KISS = Keep It Short and Simple
As an adult, you know the value of preparation. Whether it is an exam, a presentation, a job interview, a new project, an athletic endeavor – whatever you want to do, it will go off better if you prepare for it.
And what is preparation? It is anticipating what might happen in the future, and working towards a result accordingly. You know you would like to drive, so you apply for a learner’s licence, learn how to drive, memorize road rules, and then appear for a driving test. In short, you prepare for it, because at some point in the future, you want to drive.
Same goes for a career. You want to work as a doctor. You find out what you need to do to become one, and then you do it. Even at work, when someone joins your team, the first thing you do is get to know them, and tell them what they need to do, how, and so on. You prepare them.
All your life, you prepare for events, people, and situations (fire drills and so on).
As a parent concerned about your children, you prepare them too. “Study hard,” you say. “You need to develop good work habits.” “You must cultivate discipline – without it, you won’t get anywhere.” “If you think this is too much homework, wait till you get to college! There won’t be enough hours in the day for the work you have to do.”
We try to Keep It Short and Simple. Well, simple at any rate. (Ask the kids – not one will say we keep it short 😉 )
But I’m convinced we could do a lot better. With KISSing, I mean. We draw grim pictures of the future, issue dire warnings about what will happen if they don’t do as we say or take our advice. But we don’t KISS in the most elemental ways.
What is the one thing we can ALL successfully predict? Change. Good or bad, it will all pass.
And yet, we don’t prepare our children for Change. When they are little, and think the world of us, we know that it is a mere phase. They will soon begin to question us. But do we ever let ourselves realize it? Do we prepare ourselves for it? More importantly, do we prepare them for it?
When my daughter was 3, we were very lovey-dovey with each other. Kissing (not KISSing 😉 ), hugging, playing – we had a lot of fun together. And I’d tell her occasionally that she would dislike many things about me when she grew up a bit. She was always nonplussed when I said this. “No, I won’t ever dislike anything about you. I really like you!” she would protest vehemently.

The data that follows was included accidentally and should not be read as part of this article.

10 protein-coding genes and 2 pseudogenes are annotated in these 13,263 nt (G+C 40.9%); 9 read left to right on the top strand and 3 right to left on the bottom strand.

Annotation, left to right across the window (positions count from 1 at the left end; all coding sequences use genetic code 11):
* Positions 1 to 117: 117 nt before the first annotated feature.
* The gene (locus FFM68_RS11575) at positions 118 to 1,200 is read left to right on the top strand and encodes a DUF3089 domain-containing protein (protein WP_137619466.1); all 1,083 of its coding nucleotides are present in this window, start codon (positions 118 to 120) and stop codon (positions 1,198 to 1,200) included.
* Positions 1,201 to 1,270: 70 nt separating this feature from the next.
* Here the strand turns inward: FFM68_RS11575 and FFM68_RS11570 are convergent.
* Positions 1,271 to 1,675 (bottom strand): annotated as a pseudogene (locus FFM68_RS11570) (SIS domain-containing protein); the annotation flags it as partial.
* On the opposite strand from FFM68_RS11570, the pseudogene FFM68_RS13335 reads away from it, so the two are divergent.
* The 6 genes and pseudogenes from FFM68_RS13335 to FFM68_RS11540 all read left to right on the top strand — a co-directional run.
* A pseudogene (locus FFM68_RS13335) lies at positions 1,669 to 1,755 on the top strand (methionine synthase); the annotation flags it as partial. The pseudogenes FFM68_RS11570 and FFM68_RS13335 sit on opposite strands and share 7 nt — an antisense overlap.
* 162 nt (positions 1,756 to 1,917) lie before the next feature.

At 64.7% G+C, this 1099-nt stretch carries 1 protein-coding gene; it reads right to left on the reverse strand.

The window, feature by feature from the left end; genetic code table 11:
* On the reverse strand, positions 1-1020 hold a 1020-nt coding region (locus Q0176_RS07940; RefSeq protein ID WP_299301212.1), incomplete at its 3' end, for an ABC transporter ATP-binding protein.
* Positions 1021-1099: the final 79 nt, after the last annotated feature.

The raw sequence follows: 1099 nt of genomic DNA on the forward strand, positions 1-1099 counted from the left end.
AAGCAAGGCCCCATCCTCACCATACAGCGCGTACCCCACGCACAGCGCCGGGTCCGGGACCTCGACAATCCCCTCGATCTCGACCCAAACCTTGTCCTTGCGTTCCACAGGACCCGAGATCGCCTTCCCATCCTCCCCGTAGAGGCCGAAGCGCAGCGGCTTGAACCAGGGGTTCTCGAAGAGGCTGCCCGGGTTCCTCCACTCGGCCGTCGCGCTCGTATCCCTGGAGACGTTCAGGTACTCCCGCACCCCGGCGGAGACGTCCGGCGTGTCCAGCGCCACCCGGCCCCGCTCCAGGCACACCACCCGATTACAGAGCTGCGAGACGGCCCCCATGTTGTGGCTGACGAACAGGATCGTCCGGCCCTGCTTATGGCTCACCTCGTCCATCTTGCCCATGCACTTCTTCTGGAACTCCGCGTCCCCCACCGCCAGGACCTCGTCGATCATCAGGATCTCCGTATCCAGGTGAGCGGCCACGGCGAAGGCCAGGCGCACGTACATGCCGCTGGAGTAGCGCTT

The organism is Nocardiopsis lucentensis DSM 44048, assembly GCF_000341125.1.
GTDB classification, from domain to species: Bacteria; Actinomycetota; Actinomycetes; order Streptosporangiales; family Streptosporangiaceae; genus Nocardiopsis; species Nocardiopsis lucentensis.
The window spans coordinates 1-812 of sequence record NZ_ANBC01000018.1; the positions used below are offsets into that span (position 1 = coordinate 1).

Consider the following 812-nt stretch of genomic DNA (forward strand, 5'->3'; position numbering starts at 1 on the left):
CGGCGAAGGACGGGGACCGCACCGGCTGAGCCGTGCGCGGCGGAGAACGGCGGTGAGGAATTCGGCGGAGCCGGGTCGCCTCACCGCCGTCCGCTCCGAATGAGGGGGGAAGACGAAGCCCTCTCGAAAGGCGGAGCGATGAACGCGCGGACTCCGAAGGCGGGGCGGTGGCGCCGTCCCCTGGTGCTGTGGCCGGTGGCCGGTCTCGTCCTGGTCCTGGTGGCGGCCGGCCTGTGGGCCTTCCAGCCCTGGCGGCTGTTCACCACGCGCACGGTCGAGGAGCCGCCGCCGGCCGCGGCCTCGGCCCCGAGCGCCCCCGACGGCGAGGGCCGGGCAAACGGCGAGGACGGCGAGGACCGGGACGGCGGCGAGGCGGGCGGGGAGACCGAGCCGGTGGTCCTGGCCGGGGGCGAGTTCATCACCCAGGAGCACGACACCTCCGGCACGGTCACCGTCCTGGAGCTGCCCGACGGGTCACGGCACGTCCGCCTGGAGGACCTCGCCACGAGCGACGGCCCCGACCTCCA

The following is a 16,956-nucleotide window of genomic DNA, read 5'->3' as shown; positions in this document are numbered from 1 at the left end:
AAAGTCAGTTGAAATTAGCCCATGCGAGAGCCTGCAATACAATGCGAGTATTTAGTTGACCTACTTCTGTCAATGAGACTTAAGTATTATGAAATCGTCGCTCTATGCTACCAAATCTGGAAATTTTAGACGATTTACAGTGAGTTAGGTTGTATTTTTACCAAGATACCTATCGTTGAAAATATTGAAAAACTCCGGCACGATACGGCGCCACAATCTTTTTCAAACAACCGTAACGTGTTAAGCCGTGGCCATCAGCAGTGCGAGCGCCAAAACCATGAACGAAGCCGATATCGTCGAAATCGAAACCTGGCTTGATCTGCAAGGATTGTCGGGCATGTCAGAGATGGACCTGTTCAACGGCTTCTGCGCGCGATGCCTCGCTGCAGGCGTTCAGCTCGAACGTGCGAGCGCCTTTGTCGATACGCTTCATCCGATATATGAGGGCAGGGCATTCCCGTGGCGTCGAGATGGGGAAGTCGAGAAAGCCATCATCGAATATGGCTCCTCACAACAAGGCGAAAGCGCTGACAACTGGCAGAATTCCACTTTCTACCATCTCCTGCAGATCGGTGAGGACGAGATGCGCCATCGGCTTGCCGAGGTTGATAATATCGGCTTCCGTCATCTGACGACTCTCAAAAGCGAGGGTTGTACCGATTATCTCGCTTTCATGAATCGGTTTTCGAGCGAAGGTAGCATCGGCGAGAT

Let’s move forward to about 4 years later. For some reason I couldn’t put my finger on, she was becoming very difficult to be with. Things we did together earlier didn’t satisfy her, and she seemed to want something from me that neither of us could figure out. We were scrapping a lot. A normally cheerful child, she’d become a walking, talking complaint book. As I got into the car to drive her to a birthday party, she was being her fractious self, when it struck me between the eyes.
This was exactly what I’d been predicting! The only problem was, she was too young to know it, and I’d forgotten I’d predicted it. I smiled to myself. My daughter, in the middle of a litany of complaints, caught that smile and stopped mid-sentence. “What? Why did you smile? What’s so funny about what I’m saying?”
My response: “Remember how I used to say you’d not like me so much when you grew up? That you’d be upset with me and we’d argue and fight about things? Well, that’s what is happening now.”
It disarmed her completely. And me too.
She smiled into my eyes, “Oh! This is what you were talking about? I didn’t know…”
Those few sentences allowed us to find new ground on which to build a new kind of relationship. A much stronger one, if you ask me, because now we were also dealing with the reality of two different individuals who felt and thought and reacted differently to the world around them – but still managed to live with love and respect. Bonus: it bolstered the trust between us.
Teenage is the big one! Again, tell them what to expect. Let them know that it’s normal for them to feel that you don’t love them, that you don’t understand them, that the main purpose of your life is to make theirs a living hell. (Normal? It’s practically a rite of passage! 🙂 )
Do you think I’m exaggerating? If you don’t have a teenager, you might think so. In which case, think back to when you were a teenager. All these emotions might have been felt or buried; they might have been shared or not – but they definitely existed in some measure.
Because teenage is a time of growing up – more accurately, a time of growing away – from one’s parents. It is a time when your child will begin actively to search for his own identity. He will try on different personalities, depending on what he’s reading and watching, and who he’s spending time with.
It is a fantastic time for you to be a loving parent – by letting him know that his repudiation of you and everything you stand for is not ‘wrong’; that he is not ‘bad’ or ‘immoral’ or ‘ungrateful’ or ‘wicked’ or ‘worthless’ if he feels rebellious. Take away the guilt and shame of these emotions.
It is a gift only you can give your child. It is reassurance that will work only if it comes from you.
Tell her that things will swing back into perspective by the end of teenage, when she has a better sense of who she is. She’ll probably snort at that too. 🙂 Tell her that ‘growing’ is a lifelong process: a sapling becomes a plant and then a tree and then an older tree. Growth is ongoing – it is we who close ourselves to it.
Try KISSing – another way to enjoy your child. 🙂